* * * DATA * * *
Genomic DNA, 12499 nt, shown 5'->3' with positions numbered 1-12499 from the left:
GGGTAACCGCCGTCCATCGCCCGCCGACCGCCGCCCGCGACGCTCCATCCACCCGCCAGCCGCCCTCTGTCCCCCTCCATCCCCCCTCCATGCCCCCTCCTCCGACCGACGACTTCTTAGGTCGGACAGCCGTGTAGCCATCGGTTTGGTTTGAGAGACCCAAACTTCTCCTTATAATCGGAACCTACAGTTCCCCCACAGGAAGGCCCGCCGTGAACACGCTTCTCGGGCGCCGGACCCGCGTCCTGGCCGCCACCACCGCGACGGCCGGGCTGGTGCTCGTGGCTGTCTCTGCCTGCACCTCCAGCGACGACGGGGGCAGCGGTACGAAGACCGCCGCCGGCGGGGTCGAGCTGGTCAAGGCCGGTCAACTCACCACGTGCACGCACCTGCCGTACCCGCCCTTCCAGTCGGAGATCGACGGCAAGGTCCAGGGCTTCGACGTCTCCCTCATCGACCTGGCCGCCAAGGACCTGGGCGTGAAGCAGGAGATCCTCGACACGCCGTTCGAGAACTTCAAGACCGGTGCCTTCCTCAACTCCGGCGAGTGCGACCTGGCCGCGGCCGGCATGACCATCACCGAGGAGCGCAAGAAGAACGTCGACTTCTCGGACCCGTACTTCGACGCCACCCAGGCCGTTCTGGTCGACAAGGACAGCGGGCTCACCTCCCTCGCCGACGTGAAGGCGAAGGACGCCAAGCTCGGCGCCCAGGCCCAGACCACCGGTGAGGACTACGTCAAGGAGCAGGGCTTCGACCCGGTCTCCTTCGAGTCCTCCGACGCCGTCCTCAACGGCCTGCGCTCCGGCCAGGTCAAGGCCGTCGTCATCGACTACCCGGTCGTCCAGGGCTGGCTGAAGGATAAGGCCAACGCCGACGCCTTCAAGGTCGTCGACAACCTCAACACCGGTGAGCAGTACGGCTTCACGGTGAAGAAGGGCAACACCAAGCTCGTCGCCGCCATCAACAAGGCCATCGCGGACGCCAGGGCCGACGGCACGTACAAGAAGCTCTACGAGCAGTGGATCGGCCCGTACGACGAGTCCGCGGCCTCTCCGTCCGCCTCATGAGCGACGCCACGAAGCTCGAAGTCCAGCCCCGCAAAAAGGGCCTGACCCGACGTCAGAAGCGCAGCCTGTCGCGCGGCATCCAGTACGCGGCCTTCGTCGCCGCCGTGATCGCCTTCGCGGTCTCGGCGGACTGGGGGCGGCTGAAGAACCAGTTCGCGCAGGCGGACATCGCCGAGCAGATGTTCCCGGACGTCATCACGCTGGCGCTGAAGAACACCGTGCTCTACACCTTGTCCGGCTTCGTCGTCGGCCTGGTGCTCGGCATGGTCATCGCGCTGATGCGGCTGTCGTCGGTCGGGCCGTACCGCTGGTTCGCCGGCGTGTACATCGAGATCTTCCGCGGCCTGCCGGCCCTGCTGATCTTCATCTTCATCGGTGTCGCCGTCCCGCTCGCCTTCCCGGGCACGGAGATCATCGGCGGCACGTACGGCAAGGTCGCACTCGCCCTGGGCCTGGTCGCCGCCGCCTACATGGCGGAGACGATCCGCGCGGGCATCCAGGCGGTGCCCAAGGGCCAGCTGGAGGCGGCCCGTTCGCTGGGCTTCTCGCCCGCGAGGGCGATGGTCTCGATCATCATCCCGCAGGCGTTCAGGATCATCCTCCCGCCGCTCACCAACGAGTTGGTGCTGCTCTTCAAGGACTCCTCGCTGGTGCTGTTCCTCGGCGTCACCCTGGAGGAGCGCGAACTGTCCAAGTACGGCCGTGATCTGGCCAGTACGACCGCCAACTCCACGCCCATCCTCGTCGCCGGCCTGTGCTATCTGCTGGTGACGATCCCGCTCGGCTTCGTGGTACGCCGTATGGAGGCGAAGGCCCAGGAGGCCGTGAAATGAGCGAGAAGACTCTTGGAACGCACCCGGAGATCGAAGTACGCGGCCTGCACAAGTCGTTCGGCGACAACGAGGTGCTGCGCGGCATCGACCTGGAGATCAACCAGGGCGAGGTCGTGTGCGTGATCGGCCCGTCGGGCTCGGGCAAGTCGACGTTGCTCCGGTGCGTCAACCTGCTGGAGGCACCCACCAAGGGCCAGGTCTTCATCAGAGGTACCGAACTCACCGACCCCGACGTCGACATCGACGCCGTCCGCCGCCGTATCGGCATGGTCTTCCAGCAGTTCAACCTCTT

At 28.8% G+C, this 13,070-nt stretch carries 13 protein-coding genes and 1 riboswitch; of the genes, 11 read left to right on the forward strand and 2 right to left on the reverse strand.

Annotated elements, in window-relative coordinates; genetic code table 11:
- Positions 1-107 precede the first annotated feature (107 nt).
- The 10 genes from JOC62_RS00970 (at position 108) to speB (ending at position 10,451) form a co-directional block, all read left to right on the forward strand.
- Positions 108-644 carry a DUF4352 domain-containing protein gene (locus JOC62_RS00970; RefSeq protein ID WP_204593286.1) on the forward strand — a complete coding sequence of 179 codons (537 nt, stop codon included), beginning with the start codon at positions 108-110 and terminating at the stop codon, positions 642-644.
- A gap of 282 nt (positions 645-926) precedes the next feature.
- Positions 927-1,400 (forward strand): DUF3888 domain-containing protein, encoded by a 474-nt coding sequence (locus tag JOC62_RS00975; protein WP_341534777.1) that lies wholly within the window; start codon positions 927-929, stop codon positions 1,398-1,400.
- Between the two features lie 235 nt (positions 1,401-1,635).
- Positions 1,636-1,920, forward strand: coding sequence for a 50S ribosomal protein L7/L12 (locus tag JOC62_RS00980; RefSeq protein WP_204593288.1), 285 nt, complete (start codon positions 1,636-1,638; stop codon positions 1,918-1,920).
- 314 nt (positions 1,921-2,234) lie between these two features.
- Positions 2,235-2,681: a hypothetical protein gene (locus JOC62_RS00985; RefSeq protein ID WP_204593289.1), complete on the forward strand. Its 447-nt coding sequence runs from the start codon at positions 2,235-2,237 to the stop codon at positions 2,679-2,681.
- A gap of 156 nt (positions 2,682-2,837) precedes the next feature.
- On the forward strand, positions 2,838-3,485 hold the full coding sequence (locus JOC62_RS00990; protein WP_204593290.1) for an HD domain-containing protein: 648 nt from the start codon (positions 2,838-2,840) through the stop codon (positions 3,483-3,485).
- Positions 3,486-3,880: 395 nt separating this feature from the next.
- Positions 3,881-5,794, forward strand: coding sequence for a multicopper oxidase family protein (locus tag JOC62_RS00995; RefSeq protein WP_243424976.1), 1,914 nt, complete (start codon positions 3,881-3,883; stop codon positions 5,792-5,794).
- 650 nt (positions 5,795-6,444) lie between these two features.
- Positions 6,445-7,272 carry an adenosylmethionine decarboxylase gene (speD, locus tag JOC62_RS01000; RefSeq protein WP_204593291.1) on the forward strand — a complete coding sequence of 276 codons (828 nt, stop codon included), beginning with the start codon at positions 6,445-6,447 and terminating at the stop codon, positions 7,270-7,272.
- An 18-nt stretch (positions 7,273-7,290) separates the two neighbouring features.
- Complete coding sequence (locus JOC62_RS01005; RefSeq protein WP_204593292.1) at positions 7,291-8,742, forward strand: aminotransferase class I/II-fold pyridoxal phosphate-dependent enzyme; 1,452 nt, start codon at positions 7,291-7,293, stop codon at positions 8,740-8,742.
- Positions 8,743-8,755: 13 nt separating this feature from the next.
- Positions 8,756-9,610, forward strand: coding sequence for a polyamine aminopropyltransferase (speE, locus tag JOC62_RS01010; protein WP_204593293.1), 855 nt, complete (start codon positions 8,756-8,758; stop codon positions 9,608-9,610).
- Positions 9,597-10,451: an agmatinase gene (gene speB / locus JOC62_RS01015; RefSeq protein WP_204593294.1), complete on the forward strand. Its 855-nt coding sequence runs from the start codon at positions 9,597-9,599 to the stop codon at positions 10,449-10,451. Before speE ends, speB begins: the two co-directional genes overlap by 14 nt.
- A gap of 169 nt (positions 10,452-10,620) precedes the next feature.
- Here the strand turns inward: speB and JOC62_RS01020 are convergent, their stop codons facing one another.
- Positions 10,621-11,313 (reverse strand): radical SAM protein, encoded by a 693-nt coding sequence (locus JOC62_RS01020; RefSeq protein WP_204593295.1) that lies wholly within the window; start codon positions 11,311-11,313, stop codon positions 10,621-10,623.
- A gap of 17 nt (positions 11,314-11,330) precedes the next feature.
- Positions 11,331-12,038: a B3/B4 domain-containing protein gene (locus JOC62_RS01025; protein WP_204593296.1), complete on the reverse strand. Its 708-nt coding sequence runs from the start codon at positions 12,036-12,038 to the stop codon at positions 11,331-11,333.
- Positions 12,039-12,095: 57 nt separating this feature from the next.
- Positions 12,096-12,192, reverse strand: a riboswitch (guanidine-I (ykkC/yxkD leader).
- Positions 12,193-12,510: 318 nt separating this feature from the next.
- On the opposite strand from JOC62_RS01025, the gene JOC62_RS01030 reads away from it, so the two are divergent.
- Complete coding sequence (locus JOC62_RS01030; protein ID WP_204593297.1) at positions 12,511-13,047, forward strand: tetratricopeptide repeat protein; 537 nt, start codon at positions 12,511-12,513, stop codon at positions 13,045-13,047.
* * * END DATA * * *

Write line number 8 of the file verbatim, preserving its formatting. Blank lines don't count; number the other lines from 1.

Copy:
- A gap of 282 nt (positions 645-926) precedes the next feature.